Monday, August 10, 2009

We learn to discriminate: Unlearning the Gender Learning

For the past decade, many development discourses have taken name from the happenings and incidents around the globe and every day we are witness of a new term describing a particular situation. Although there are reasons behind creating a discourse and then using it for self-promoting purposes, we never look into the root causes of those happenings and incidents in our surroundings. The terms as “violence against women”, “Women’s rights”, “child rights”, “gender inequality”, “discrimination against women and girls” and many more are quiet commonly used discourse to describe the terrible conditions of women and girls around the world particularly within the so-called third world countries.

Governments, civil society, profit and non-profit sectors, and activists are striving hard to introduce laws to prevent violence against women and children, to raise public awareness on affects of violence in the communities, doing a lot of advocacy, and lobbying for social justice social inclusion. However, we hardly look at the grass root causes of violence and discrimination against women and children in our communities, by our communities I mainly focus on patriarchal South Asian and Middle East countries. Have we ever thought that we learn to discriminate and violate rights of another human being particularly of women and girls? Have we ever thought that it is only us individuals who can strengthen social justice within our families and communities?

Violence against women and girls is not generated automatically from any community or individual, there is a systematic process of gender learning. By gender learning, I mean that we learn the expected and accepted characteristics for women and men in our communities from birth to death. We all learn how to behave and treat women and men in our society through the socialization process that takes place during the living cycle of human beings. In the process of socialization, girls and boys are given a very clear skeleton to fit themselves in those skeletons with particular characteristics in order to be socially accepted individuals. Let’s look at the family structures, we teach our daughters to play with the pink dress dolls, never go out otherwise boys will hurt you and people will laugh on us and we will lose our honor, and teach girls how to cook well so that her in laws will be happy with her. At the same time, we teach the brother of that girl in her presence that you are a man, our protector, our landlord and it is up to you how you protect the family honor, which is usually linked to women’s clothing, their education and their marriage.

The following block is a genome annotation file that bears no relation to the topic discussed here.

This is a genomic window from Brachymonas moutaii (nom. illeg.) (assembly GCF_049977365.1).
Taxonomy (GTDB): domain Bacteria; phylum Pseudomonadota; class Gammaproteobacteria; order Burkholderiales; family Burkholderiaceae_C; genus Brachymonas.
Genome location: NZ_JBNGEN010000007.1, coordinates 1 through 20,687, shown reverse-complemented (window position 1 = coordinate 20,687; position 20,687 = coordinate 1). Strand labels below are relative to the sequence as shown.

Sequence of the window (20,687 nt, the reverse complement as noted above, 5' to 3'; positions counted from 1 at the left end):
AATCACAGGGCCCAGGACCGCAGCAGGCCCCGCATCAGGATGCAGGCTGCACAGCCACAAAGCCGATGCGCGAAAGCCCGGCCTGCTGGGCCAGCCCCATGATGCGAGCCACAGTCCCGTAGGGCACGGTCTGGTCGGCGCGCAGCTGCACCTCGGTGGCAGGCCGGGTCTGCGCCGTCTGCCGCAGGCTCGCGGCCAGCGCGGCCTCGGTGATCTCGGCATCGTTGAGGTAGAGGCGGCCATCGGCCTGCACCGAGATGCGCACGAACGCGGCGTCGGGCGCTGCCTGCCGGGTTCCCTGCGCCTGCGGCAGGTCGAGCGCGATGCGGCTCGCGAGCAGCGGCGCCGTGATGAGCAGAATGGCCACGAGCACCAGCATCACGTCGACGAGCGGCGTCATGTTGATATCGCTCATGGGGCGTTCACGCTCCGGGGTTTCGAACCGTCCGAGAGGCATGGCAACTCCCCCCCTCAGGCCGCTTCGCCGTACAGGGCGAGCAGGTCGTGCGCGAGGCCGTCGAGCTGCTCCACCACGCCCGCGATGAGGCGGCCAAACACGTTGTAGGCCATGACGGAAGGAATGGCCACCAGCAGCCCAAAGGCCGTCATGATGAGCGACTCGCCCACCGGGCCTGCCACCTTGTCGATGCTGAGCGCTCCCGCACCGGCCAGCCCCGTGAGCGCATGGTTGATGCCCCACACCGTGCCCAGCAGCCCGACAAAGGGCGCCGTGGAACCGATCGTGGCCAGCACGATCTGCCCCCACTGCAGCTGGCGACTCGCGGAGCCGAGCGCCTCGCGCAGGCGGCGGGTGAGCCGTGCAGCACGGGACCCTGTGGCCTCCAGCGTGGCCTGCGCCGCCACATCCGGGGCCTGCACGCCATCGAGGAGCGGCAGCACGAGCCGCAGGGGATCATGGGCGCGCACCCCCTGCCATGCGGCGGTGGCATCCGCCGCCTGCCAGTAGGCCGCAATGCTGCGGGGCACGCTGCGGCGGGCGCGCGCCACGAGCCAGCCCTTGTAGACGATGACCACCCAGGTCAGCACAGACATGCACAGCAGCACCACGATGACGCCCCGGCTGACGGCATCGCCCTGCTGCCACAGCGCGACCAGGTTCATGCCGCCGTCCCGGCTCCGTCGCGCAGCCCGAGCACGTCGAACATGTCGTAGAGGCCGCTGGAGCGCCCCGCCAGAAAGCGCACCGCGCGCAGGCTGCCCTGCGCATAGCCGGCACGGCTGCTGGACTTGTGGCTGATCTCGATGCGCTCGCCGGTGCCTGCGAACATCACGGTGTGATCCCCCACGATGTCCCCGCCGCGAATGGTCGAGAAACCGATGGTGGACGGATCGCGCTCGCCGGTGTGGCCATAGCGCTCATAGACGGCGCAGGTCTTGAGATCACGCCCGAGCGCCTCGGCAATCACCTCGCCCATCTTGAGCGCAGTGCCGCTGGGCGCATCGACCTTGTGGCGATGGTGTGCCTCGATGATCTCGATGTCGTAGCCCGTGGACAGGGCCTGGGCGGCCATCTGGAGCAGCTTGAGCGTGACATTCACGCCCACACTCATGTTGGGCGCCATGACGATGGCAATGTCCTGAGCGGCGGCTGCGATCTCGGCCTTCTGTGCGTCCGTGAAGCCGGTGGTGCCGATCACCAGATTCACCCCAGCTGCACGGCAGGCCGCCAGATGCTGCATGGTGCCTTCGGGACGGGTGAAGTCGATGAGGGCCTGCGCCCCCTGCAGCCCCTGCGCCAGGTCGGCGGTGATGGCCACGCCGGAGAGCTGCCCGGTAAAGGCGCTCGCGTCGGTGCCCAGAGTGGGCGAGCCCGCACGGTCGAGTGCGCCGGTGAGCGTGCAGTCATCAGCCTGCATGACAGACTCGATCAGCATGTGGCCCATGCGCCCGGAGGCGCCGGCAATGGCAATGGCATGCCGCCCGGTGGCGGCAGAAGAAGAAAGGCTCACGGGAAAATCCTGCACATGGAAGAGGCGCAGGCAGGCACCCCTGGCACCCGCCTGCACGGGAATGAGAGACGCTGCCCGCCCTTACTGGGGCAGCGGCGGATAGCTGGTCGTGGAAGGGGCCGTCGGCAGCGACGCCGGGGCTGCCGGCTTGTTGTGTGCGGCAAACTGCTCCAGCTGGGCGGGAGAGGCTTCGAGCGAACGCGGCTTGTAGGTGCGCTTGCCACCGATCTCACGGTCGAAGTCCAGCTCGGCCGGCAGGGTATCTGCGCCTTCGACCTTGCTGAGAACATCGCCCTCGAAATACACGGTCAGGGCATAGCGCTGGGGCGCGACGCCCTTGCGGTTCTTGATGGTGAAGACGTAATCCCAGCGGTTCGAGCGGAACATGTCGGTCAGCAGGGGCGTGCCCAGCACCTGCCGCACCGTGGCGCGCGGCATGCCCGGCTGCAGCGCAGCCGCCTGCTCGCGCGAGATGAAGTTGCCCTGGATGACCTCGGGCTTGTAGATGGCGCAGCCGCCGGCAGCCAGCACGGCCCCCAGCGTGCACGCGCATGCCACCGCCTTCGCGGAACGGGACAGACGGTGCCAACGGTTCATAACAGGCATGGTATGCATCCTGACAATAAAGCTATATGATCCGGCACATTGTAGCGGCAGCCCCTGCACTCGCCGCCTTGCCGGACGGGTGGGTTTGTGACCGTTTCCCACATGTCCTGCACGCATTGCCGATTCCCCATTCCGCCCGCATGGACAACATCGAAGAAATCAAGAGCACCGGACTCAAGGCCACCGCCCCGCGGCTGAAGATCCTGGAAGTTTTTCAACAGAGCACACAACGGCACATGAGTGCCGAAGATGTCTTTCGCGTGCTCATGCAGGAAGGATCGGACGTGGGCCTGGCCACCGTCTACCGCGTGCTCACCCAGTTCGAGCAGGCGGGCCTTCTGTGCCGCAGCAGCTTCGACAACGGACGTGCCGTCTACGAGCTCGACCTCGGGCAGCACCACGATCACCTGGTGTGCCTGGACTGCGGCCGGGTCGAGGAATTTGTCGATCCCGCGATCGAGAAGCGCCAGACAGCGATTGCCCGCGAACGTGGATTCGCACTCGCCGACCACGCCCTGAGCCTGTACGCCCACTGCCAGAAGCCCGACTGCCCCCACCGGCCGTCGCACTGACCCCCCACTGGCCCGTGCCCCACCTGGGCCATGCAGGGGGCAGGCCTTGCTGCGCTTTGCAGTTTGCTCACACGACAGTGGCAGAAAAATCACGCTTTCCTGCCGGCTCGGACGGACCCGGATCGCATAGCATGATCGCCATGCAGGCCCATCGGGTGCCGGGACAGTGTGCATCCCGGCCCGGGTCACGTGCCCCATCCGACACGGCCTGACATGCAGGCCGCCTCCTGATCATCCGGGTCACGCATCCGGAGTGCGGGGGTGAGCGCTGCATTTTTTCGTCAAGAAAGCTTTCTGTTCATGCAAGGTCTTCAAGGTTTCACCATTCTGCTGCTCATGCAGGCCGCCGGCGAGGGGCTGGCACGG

I am usually amazed when my parents insist that whenever I go out I take my 12-year-old brother because I need a man to protect me in the society. It is obvious that from this age he starts to learn that he is superior to his sisters and even older sisters and he is the one that can save and protect his sisters, so he gets out of his way to protect his sisters at any cost ignoring her rights and identity.

We do not pay enough attention to the small issues during the childhood of our kids that will shape their mentality about themselves and their opposite sex for the rest of their lives. A small example is that when a boy cries, we condemn him saying” come on, you are not a girl, don’t cry like girls, it is a shame!” this is where we teach the lesson of girl’s inferiority to our sons and boys. We teach our boys that girls cry because they are weak and inferior while boys are superior and should not behave like girls. When our kids play around with each other we console them “Shame on you, you are playing with girls?” The honor and shame is usually associated with the lives of girls around us and from an early age our boys learn to be the gatekeepers of the honor and shame that is only related to girls.

We never teach our children the lesson of unity with their sisters and brothers, the lesson of respect that if your sister polishes your shoes, you should also iron her school dress to be courteous and kind to her. We need to teach our boys and sons that she is not there to serve you as a maid, she is your sister, your partner who should benefit equally and fairly from everything that you enjoy in life. We seldom remember that women and men need each other in every sphere of life and their lives are interdependent to each other, they both have different responsibilities, needs and contributions and we need to appreciate the diversity that shapes human life rather than despising the difference!

My Speech during my selection as International Woman of Courage Award

Wazhma Frogh
International Woman of Courage Award, State Department United States of America
March 9, 2009.

Today is yet another example that the women of Afghanistan want to change their lives and want to raise their voices against inequalities and injustices on them. Yet again we are challenging the stereotypes that the women of Afghanistan are portrayed as “dead and passive and those they can’t participate in the reconstruction of Afghanistan”.